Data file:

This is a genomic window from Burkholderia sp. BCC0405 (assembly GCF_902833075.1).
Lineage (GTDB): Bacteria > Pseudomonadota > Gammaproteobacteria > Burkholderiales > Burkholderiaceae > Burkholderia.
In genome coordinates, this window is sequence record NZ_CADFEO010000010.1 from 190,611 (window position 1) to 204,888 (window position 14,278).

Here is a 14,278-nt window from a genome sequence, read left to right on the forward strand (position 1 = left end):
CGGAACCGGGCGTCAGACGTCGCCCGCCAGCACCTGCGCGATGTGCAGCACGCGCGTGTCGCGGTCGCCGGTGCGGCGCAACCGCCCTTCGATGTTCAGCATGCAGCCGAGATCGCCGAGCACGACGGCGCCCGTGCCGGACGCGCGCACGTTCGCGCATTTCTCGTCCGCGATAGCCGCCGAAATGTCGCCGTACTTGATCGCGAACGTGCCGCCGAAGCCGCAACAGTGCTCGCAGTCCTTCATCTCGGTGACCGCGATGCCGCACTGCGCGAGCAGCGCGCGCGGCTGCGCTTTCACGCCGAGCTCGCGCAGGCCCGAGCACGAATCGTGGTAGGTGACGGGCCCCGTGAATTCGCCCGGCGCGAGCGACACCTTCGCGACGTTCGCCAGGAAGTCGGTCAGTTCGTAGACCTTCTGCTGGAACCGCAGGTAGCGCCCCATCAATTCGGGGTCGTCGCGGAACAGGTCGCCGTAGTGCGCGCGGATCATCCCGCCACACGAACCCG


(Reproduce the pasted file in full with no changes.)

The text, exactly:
This is a genomic window from Burkholderia sp. BCC0405 (assembly GCF_902833075.1).
Lineage (GTDB): Bacteria > Pseudomonadota > Gammaproteobacteria > Burkholderiales > Burkholderiaceae > Burkholderia.
In genome coordinates, this window is sequence record NZ_CADFEO010000010.1 from 190,611 (window position 1) to 204,888 (window position 14,278).

Here is a 14,278-nt window from a genome sequence, read left to right on the forward strand (position 1 = left end):
CGGAACCGGGCGTCAGACGTCGCCCGCCAGCACCTGCGCGATGTGCAGCACGCGCGTGTCGCGGTCGCCGGTGCGGCGCAACCGCCCTTCGATGTTCAGCATGCAGCCGAGATCGCCGAGCACGACGGCGCCCGTGCCGGACGCGCGCACGTTCGCGCATTTCTCGTCCGCGATAGCCGCCGAAATGTCGCCGTACTTGATCGCGAACGTGCCGCCGAAGCCGCAACAGTGCTCGCAGTCCTTCATCTCGGTGACCGCGATGCCGCACTGCGCGAGCAGCGCGCGCGGCTGCGCTTTCACGCCGAGCTCGCGCAGGCCCGAGCACGAATCGTGGTAGGTGACGGGCCCCGTGAATTCGCCCGGCGCGAGCGACACCTTCGCGACGTTCGCCAGGAAGTCGGTCAGTTCGTAGACCTTCTGCTGGAACCGCAGGTAGCGCCCCATCAATTCGGGGTCGTCGCGGAACAGGTCGCCGTAGTGCGCGCGGATCATCCCGCCACACGAACCCG